New Delhi: Worried that it would be dragged to the World Trade Organization by the US and EU, India may remove additional duty on imported wines and spirits within the next two months by passing a necessary local legislation.
Lack of a state-level tax legislation for the imposition of the same tax levels on foreign as on Indian liquor and intense lobbying by domestic liquor makers made sure the additional customs duties remained even after the Budget.
“If the additional duty alone was removed, there would be a gap in duty collection since the states at present are not empowered to collect excise duty on imported wines and spirits,” a senior official, who did not wish to be identified, told Mint. “The cabinet note on the new law has been circulated by the finance ministry for comments and is expected to be taken up by the cabinet in the next two weeks. The legislation could have been part of the Budget, but is now expected to be a stand-alone legislation which will be introduced in the ongoing Budget session of Parliament.”
Another senior official said a foreign liquor lobby had petitioned Prime Minister Manmohan Singh to have the duties removed. The additional customs duty ranges from 25% to 150% on foreign liquor and 20% to 75% on wines. The total duty—import duty and additional customs duty—on imported wines and spirits ranges from 212% to 525%.
The US on 6 March said it intended to move the matter to a dispute panel at the WTO over the discriminatory duties imposed by India on imported wines and spirits. The EU has already is indicated it will do the same. The decision was conveyed by the EU agriculture commissioner Mariann Fischer Boel at a meeting with commerce and industry minister Kamal Nath.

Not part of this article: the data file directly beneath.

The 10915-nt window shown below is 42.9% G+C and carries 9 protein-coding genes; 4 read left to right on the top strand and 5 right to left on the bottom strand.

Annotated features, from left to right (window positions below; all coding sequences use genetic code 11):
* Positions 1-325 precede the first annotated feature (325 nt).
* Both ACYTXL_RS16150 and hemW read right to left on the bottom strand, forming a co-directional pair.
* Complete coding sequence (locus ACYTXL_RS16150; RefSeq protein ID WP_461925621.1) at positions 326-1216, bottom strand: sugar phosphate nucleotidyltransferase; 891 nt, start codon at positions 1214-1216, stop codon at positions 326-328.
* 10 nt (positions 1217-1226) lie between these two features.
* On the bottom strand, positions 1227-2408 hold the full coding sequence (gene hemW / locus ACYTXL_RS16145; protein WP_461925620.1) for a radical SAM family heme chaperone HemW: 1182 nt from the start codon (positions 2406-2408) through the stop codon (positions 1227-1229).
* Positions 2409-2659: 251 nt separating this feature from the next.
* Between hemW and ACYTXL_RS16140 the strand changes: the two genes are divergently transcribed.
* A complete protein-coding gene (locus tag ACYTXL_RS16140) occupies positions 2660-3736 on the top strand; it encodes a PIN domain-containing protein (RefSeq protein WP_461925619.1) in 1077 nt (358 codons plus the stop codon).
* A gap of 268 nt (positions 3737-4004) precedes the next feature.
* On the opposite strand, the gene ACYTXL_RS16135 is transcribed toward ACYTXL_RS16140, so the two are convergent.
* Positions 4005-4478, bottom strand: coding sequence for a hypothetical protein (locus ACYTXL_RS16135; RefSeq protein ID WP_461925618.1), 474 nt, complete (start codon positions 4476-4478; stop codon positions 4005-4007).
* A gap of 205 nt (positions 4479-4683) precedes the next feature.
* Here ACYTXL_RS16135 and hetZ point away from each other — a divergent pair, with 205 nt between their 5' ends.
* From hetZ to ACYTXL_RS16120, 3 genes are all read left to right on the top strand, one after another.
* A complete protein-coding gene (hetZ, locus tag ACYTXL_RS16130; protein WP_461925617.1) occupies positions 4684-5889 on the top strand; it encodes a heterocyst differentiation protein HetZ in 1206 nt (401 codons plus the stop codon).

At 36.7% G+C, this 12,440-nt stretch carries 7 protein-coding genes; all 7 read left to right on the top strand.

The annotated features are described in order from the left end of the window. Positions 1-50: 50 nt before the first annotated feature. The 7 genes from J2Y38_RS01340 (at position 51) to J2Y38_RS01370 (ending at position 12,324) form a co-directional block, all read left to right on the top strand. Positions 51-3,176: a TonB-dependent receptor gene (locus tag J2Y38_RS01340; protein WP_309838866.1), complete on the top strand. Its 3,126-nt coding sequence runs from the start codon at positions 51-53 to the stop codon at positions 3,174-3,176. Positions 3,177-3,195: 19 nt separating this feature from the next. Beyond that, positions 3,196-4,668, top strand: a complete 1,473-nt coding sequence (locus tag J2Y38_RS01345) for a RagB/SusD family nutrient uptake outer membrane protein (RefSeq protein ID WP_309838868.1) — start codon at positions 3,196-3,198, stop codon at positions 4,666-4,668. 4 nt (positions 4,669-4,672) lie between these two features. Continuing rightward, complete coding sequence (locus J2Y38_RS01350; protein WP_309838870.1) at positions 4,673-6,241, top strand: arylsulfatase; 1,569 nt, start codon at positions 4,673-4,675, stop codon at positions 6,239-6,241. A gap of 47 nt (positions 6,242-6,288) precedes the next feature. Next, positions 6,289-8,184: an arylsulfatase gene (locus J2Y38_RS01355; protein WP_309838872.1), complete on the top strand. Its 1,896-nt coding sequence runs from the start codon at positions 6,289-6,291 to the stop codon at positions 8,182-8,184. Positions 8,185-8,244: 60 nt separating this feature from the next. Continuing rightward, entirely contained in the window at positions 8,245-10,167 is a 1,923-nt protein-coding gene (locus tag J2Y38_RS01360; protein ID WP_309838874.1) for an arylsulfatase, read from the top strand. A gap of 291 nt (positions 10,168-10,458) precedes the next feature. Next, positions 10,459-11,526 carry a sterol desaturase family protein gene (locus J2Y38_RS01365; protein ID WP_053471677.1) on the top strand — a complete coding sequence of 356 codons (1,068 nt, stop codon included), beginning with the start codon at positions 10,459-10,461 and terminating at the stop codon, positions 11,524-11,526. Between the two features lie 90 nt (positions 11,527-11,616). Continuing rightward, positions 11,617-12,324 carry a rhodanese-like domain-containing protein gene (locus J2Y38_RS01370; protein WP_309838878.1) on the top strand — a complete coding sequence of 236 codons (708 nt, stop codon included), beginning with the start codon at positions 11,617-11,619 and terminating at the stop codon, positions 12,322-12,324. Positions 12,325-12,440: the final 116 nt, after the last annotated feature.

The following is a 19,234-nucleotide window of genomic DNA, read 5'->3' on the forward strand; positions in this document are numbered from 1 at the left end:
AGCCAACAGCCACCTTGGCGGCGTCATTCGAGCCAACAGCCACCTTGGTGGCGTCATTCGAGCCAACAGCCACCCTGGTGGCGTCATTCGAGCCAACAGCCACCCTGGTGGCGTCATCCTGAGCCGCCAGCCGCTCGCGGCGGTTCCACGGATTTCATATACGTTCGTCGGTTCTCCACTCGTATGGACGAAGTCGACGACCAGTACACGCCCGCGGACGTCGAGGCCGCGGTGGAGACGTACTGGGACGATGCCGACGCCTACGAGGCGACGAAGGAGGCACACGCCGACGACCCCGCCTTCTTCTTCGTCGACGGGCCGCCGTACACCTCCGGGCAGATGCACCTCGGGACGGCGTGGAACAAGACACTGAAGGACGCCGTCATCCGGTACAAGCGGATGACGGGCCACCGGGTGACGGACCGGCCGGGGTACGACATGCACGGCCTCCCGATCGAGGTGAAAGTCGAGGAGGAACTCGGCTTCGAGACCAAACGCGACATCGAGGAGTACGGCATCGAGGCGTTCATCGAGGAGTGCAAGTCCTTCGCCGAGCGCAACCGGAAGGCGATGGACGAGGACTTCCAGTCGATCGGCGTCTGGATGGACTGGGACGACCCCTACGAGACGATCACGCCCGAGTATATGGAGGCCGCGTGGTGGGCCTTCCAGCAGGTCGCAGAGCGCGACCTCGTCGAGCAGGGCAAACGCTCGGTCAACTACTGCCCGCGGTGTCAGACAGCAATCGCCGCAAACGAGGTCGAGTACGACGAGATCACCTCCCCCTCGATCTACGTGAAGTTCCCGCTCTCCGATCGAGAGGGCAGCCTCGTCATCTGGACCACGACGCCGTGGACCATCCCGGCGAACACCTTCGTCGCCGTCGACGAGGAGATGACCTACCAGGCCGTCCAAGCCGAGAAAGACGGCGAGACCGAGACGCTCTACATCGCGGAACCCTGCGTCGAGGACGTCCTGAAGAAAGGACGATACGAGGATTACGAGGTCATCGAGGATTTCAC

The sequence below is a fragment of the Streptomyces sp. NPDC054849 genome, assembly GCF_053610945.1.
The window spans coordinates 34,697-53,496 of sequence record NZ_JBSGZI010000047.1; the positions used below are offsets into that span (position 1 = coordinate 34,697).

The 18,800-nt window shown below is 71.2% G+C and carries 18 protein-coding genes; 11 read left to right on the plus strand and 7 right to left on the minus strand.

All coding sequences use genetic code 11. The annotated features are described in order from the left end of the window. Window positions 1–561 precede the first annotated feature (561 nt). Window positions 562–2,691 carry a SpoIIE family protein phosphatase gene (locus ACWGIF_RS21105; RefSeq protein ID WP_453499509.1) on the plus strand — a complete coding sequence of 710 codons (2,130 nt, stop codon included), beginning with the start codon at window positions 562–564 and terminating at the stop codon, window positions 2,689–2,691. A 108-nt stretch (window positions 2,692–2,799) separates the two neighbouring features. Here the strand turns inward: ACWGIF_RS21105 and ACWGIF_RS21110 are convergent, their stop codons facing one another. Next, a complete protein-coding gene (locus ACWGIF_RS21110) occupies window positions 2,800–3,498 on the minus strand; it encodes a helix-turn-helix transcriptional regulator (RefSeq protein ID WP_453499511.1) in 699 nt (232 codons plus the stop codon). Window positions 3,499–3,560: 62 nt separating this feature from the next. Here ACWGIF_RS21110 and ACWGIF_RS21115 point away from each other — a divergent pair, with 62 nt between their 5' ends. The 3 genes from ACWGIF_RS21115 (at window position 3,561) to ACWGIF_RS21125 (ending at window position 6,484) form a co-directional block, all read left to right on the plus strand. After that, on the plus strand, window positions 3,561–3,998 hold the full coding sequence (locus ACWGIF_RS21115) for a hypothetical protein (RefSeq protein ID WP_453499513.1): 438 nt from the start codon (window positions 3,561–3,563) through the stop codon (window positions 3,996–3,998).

After meeting Boel, Nath told reporters that the matter was being discussed at the highest level. “The issue has been raised very strongly by the (EU) agriculture commissioner not only now but also in the past. We are hopeful that they won’t have to go to the dispute settlement,” Nath said.
“With its fast-growing middle class, India could be an important export market for American wines and distilled spirits, if not for these layers of duties. We have raised this issue with the government of India on several occasions. We hope the matter can be successfully resolved in WTO consultations,” US trade represntataive Susan Schwab said, while announcing the filing of the case. Nath downplayed the Budget’s silence on removal of the duties, saying that, “This could have happened in the Budget, but it need not happen only in the Budget.”
He said India was disappointed with the slow pace of progress on the proposed broad-based trade and investment pact with the EU. “Both sides had announced the intention in October last year, and six months have passed. We had committed to the European investors that the negotiations would be completed within a year. However, the EU has not yet been able to obtain the approval of the EU’s council of ministers for the pact.”